A dire warning fills Tom Boothe's Clovis living room.
"Danger! Danger!" shouts the deep voice.
Boothe taps a few keys on his computer and the warning gives way to the sarcastic remark, "If I had a dollar for every time someone wanted to take my picture ..."
Boothe smiles. That's because he has brought to life one of his favorite childhood TV programs, "Lost in Space."
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He remembers watching reruns of the show after school with his friends and wishing for a robot like the one that protected the space-traveling Robinson family.
The 49-year-old Boothe has made his wish come true.
In his living room stands a 7-foot exact replica of the Robot -- from red lights that blink in sync with the voice to the red and yellow twirling sensors that look like ears.
Boothe's Robot can repeat one of 600 different phrases recorded by Dick Tufeld, the actor who provided the Robot's booming voice in the show.
He started building it about 31/2 years ago after finding the B9 Robot Builders Club on the Internet. (The club's name comes from the model style of the Robot as revealed in the episode "The Ghost Planet.") The online club has more than 500 members around the globe, many building their own "Lost in Space" robots. Between 75 and 100 club members have completed their projects.
"Lost in Space," which launched on CBS in 1965, follows the exploits of a space traveling family who gets knocked off course. They spend three seasons visiting weird worlds while dealing with a trouble-making stowaway, Dr. Smith (Jonathan Harris), as they try to get back to Earth.
The 1998 movie featured an updated version of the Robot, also voiced by Tufeld.
The Robot became both a protector for the family and a foil for Smith. It was designed by Robert Kinoshita, who also created Robby the Robot for the film "Forbidden Plane."
Making a life-sized robot is just the latest in a long list of interests for Boothe. The hobbyist has built model planes and cars, flies radio-controlled airplanes and wants to construct a large model train layout in a spare bedroom.
"I've always liked doing stuff with my hands. I think that goes back to watching my dad put together models. He would build models like the Apollo rockets. I can remember watching him paint the little black jets on the moon lander," Boothe says.
Even Boothe's line of work lets him build and rebuild. He repairs transmissions for semi-trailer trucks.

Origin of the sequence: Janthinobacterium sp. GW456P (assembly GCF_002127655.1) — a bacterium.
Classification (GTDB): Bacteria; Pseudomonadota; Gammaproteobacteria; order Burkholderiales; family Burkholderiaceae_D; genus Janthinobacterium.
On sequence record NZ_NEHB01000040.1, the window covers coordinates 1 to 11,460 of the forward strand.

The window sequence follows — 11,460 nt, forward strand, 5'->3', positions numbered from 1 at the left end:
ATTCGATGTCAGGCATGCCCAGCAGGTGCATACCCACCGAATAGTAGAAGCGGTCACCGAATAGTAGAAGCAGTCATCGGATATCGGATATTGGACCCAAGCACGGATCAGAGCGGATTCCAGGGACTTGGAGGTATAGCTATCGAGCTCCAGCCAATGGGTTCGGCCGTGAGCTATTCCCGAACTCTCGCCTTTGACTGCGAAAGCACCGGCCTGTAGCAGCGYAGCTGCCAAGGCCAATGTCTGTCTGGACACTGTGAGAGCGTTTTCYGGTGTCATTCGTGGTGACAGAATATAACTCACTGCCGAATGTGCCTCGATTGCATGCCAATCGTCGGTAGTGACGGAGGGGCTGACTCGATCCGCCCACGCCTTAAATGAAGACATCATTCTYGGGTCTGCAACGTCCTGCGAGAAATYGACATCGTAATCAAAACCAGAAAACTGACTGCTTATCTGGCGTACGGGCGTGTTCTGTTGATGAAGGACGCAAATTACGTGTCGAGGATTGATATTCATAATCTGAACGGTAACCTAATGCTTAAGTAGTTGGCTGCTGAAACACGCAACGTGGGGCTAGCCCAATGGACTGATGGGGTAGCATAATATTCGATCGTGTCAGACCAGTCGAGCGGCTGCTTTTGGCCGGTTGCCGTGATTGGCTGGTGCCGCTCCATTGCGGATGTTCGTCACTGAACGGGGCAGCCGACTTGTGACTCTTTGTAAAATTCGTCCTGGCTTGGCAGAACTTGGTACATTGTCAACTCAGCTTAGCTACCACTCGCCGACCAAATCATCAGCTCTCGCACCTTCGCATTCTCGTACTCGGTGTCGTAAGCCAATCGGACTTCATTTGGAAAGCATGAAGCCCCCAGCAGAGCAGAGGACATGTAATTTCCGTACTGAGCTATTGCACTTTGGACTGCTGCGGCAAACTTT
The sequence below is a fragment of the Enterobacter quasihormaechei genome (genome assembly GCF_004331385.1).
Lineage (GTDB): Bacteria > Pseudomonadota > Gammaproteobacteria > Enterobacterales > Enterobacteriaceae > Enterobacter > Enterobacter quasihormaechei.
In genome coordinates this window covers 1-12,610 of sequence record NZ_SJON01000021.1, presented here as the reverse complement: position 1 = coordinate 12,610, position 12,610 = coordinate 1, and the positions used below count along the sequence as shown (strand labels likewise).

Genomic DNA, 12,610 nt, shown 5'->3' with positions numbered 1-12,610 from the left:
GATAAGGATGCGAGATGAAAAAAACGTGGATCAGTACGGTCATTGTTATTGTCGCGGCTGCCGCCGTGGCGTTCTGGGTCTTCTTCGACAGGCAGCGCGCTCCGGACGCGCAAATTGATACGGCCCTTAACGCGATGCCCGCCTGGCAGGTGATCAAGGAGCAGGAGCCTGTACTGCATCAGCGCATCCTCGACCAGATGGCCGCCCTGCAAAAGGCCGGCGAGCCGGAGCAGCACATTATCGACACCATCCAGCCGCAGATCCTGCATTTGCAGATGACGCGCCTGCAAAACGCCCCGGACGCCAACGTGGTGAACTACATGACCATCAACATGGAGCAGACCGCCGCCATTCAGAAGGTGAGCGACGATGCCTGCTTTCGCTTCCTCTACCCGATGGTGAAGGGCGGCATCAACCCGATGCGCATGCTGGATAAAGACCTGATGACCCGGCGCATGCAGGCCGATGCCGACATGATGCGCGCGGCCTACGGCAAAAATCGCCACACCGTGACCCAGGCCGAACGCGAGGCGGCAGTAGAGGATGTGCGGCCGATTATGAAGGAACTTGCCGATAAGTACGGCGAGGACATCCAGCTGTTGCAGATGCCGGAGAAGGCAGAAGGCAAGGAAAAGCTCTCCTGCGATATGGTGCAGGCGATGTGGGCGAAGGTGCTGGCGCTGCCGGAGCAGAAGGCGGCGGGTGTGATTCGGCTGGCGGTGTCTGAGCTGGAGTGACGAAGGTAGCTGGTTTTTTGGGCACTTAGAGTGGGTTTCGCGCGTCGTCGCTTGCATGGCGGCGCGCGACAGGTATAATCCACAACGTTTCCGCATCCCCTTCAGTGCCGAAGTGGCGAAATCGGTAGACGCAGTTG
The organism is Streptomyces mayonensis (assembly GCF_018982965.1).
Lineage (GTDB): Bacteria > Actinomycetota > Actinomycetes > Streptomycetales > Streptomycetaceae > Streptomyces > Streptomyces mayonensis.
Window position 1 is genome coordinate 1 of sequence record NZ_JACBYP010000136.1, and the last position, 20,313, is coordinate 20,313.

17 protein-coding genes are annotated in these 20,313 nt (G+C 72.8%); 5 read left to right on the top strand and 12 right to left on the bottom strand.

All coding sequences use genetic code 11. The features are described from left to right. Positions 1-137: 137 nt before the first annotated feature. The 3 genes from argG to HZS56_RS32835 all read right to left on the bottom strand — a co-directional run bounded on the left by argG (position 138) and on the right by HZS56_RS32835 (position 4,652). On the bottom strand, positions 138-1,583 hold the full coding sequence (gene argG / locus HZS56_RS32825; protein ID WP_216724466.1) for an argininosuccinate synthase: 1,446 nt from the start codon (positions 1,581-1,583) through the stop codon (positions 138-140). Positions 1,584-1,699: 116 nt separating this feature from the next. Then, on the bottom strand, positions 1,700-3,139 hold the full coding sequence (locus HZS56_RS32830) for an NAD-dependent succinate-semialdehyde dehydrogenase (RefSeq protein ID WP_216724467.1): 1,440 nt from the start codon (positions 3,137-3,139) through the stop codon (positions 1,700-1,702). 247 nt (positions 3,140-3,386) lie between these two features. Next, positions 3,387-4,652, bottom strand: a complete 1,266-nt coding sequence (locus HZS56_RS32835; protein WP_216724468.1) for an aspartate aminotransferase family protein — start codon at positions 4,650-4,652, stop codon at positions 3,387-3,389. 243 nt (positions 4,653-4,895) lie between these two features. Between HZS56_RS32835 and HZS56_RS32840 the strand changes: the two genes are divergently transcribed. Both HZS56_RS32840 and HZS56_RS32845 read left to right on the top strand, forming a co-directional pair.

He calls making the Robot the ultimate model project.
The B9 club has the rights to the detailed designs for the iconic TV character. After getting the blueprints, Boothe estimates he has built half of the 300-pound Robot -- made of aluminum, fiberglass, acrylic, metal and rubber -- and purchased the other half.
Getting the right materials has taken time. Blueprints call for the Robot to have 32 decorative wheels -- the majority hidden from sight. Boothe spent years going to recycling centers to find round pieces of aluminum he could shape with a small lathe into wheels.
"My wife asked me why did I need so many wheels since you can't see them," Boothe says. "I guess I'm just a little bit of a perfectionist."
No detail of the Robot has been overlooked, including the two rows of five large glowing buttons across the front that read Alpha 101, Beta 101, Gamma 101, etc. There even is a removable power supply on the side, often pulled by someone on the TV show to disable the Robot.
The Robot's collar is made of 127 pieces of clear acrylic rods -- about four inches long -- that Boothe heated and shaped by hand.
Club members specialize in making various parts of the Robot. Boothe is an expert in making the motorized sensor ear posts that stick out from the neck and the triangular brain that can be seen under the Robot's clear top bubble. He sells these parts to other club members.
It's hard for Boothe to put an exact price on building the Robot. He has spent about $3,000, but that doesn't include the thousands of hours he put in on the project. He has recouped about $1,000 by selling parts to other club members, something that helped win over his skeptical wife (she thought he was nuts when he started the project).
"When he told me he was going to sell pieces, I wondered who else is going to buy this," Sherry Boothe says. "Then the parts started selling like crazy."
The Robot is now complete enough to greet visitors. But Boothe is debating whether to end his long project. He might try to make the arms move. He would like to add a motor -- like those used in wheelchairs -- so his Robot can move around. That would mean revamping the entire support structure. He also would love to get Tufeld to create a personalized message -- but that is something that would mean spending several hundred dollars.
He is building special crates to hold pieces of the robot so he can take it places.
"If I saw this standing somewhere, I would want to stop and look at it or have my picture made with it," Boothe says.
Boothe likes sharing his Robot with friends and family -- that is until his wife goes all "Dr. Smith" on him and makes him move it back to the garage.
"I was hoping to have it out of the living room and back into his man cave by our Fourth of July party," Sherry says. "That didn't happen. I'll give him a month and it goes back in the garage in August."
That move, to quote The Robot, "does not compute."